Needle EMG of ulnar-innervated muscles is essential to determine the presence and severity of axonal loss. Especially in severe and longstanding cases, NCS may not exactly localize the site of lesion. [1],[2] In the present study, needle EMG of the FDI and ADM muscles revealed the same abnormalities. In the study by Azrieli et al., no significant difference in the sensitivity of these two muscles for the diagnosis of ulnar neuropathy at the elbow was found. [12] In another study, the frequency of motor involvement in ulnar neuropathy at the elbow was the highest in FDI, less in ADM, still less in FDP, and the least in FCU. [13] Some authors believe that needle EMG of the FDP muscle is more sensitive than FCU for the diagnosis of ulnar neuropathy at the elbow (1). Intraneural topography and axoplasmic flow abnormalities are two explanations for sparing of FCU in unlar neuropathy at the elbow (1). We found that the FCU muscle had slightly more EMG abnormalities than the FDP muscle. This observation was not in agreement with the theory of FCU muscle sparing in ulnar neuropathy at the elbow. [1],[2],[3] In a study by Campbell, FCU involvement was correlated with the severity of the neuropathy and with whether compression was retroepicondylar or at the humerulnar aponeurosis. [5] Similar to previous studies, [13],[14] we found that the FDI muscle had the most common EMG abnormalities compared to other muscles and could still serve as the best muscle for the diagnosis of ulnar neuropathy. Nevertheless, this muscle can also be involved in ulnar nerve lesions at the wrist, so its evaluation cannot localize the lesion site. [1],[6]

In the present study, we concluded that needle examination of the FCU muscle could have the same value or even more value than examination of the FDP for the diagnosis of ulnar neuropathy at the elbow . Our study had some limitations. As we did not aim to determine the sensitivity and the specificity of EMG findings of ulnar-innervated muscles, further studies with predetermined sample size are suggested to investigate the sensitivity and specificity of needle EMG of each ulnar-innervated muscle according to a gold standard test.


 » Acknowledgment Top


We acknowledge Dr.Masoomeh Bayat for her great contribution in this article and Katayoon Bidad for her precious help.

 
 » References Top

1.Dumitru D, Zwarts M. Focal peripheral neuropathies. In: Dumitru D, Amato A, Zwarts' M, editors. Electrodiagnostic Medicine. Philadelphia: Hanley and Belfus Inc; 2002. p. 1043-1126.  Back to cited text no. 1
    
2.Eisen A. Early diagnosis of ulnar nerve palsy. An electrophysiologic study. Neurology 1974;24:256-62.  Back to cited text no. 2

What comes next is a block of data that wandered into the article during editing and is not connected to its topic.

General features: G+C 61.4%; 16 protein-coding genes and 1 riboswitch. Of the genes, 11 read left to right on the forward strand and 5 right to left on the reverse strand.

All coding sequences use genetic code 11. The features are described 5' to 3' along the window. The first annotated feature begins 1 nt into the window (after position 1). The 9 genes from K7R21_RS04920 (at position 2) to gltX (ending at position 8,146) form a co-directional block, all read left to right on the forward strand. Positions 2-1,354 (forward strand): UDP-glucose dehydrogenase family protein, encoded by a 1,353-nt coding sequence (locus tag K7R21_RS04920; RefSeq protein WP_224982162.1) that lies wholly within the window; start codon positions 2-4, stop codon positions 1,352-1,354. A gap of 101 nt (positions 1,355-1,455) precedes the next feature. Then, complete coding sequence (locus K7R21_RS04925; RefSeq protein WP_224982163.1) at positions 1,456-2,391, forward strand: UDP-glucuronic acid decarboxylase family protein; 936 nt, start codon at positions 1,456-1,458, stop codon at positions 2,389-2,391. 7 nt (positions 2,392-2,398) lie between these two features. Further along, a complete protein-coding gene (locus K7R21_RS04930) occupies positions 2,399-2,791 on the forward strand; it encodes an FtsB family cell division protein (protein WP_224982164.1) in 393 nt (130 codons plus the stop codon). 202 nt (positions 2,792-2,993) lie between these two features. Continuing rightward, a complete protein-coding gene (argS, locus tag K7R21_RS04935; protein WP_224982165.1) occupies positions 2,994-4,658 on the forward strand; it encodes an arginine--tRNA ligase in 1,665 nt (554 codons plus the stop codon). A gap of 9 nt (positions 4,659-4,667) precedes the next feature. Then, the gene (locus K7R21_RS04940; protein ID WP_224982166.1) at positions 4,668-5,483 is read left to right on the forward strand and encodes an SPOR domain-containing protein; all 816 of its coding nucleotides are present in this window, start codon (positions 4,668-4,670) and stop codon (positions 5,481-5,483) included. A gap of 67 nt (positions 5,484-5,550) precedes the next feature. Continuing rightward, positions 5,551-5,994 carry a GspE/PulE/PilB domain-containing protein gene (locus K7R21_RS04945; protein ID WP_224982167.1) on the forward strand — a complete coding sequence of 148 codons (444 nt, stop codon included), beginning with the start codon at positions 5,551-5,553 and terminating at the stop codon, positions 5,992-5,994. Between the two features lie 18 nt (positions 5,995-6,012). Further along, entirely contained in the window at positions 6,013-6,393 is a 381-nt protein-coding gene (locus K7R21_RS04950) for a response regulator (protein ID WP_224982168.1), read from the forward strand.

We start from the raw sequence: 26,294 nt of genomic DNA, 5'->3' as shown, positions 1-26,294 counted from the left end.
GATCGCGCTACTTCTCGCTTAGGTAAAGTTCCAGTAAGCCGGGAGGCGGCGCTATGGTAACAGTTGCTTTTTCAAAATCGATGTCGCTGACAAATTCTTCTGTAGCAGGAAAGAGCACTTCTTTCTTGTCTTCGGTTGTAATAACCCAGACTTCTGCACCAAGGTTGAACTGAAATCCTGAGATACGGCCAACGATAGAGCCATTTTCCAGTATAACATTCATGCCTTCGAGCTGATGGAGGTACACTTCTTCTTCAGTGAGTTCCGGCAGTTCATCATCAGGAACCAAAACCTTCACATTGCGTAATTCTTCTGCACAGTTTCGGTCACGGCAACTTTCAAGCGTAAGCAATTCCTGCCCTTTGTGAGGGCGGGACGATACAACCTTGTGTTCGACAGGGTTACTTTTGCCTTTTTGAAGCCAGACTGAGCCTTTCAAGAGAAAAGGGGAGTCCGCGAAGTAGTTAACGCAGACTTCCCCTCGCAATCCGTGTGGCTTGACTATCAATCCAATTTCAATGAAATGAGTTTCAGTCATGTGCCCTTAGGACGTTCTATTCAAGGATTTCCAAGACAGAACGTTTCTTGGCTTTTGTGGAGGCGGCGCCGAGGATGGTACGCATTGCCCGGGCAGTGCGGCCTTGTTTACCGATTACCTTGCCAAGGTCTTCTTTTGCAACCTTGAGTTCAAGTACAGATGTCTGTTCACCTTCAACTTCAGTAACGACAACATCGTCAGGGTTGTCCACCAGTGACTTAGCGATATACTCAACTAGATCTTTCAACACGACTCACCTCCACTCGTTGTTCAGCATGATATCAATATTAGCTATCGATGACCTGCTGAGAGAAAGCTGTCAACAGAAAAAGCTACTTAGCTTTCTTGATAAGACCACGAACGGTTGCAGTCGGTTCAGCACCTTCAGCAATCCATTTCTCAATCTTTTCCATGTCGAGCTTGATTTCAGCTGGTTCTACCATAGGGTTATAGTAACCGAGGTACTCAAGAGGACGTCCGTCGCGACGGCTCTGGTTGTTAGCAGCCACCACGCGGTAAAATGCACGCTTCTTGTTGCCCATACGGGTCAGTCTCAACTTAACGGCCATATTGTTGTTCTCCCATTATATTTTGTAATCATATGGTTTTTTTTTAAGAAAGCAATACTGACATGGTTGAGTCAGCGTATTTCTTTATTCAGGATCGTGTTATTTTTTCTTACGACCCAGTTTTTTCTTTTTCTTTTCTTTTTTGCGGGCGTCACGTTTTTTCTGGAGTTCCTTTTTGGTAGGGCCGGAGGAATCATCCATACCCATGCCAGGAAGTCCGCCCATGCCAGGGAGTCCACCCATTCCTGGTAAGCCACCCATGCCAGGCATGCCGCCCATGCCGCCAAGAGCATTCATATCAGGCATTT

[PUBMED]    
3.Benecke R, Conrad B. The value of electrophysiological examination of the flexor carpi ulnaris muscle in the diagnosis of ulnar nerve lesion at the elbow. J Neurol 1980;223:207-17.  Back to cited text no. 3
[PUBMED]    
4.Lo YL, Ratnagopal P, Leoh TH, Dan YF, Lee MP, Yong FC. Clinical and electrophysiological aspects of distal ulnar neuropathy. Acta Neurol Scand 2002;105:390-4.  Back to cited text no. 4
[PUBMED]    
5.Campbell WW, Pridgeon RM, Riaz G, Astruc J, Leahy M, Crostic EG. Sparing of the flexor carpi ulnaris in ulnar neuropathy at the elbow. Muscle Nerve 1989;12:965-7.  Back to cited text no. 5
[PUBMED]    
6.Kimura I, Avyar RD, Lippman SM. Early electrodignosis of the ulnar entrapment neuropathy at the elbow. Tohoku J Exp Med 1984;142:165-72.  Back to cited text no. 6
    
7.Chow JA, Van Beek AL, Meyer DL, Johnson MC. Surgical significance of the motor fascicular group of the ulnar nerve in the forearm. J Hand Surg Am 1985;10:867-72.  Back to cited text no. 7
[PUBMED]    
8.Jabaley ME, Wallace WH, Heckler FR. Internal topography of major nerves of the forearm and hand: A current review. J Hand Surg Am 1980;5:1-18.  Back to cited text no. 8
[PUBMED]    
9.McCoy WR, Perry SL. Sparing of the flexor carpi ulnaris in ulnar neuropathy at the elbow. Muscle Nerve 1991;14:677-8.  Back to cited text no. 9
[PUBMED]    
10.Uchida Y, Sugioka Y. The value of electrophysiological examination of the flexor carpi ulnaris muscle in diagnosis of cubital tunnel syndrome. Electromyogr Clin Neurophysiol 1993;33:369-73.  Back to cited text no. 10
[PUBMED]    
11.Friedrich JM, Robinson LR. Prognostic indicators from electrodiagnostic studies for ulnar neuropathy at the elbow. Muscle Nerve 2011;43:596-600.  Back to cited text no. 11
[PUBMED]  [FULLTEXT]  
12.Azrieli Y, Weimer L, Lovelace R, Gooch C. The utility of segmental nerve conduction studies in ulnar mononeuropathy at the elbow. Muscle Nerve 2008;27:46-50.  Back to cited text no. 12
    
13.Stewart JD. The variable clinical manifestations of ulnar neuropathies at the elbow. J Neurol Neurosurg Psychiatry 1987;50:252-8.  Back to cited text no. 13
[PUBMED]  [FULLTEXT]  
14.Cowdery SR, Preston DC, Herrmann DN, Logigian EL. Electrodiagnosis of ulnar neuropathy at the wrist. Conduction block versus traditional tests. Neurology 2002;59:420-7.  Back to cited text no. 14
[PUBMED]  [FULLTEXT]  



 
 
    Tables

  [Table 1], [Table 2], [Table 3], [Table 4]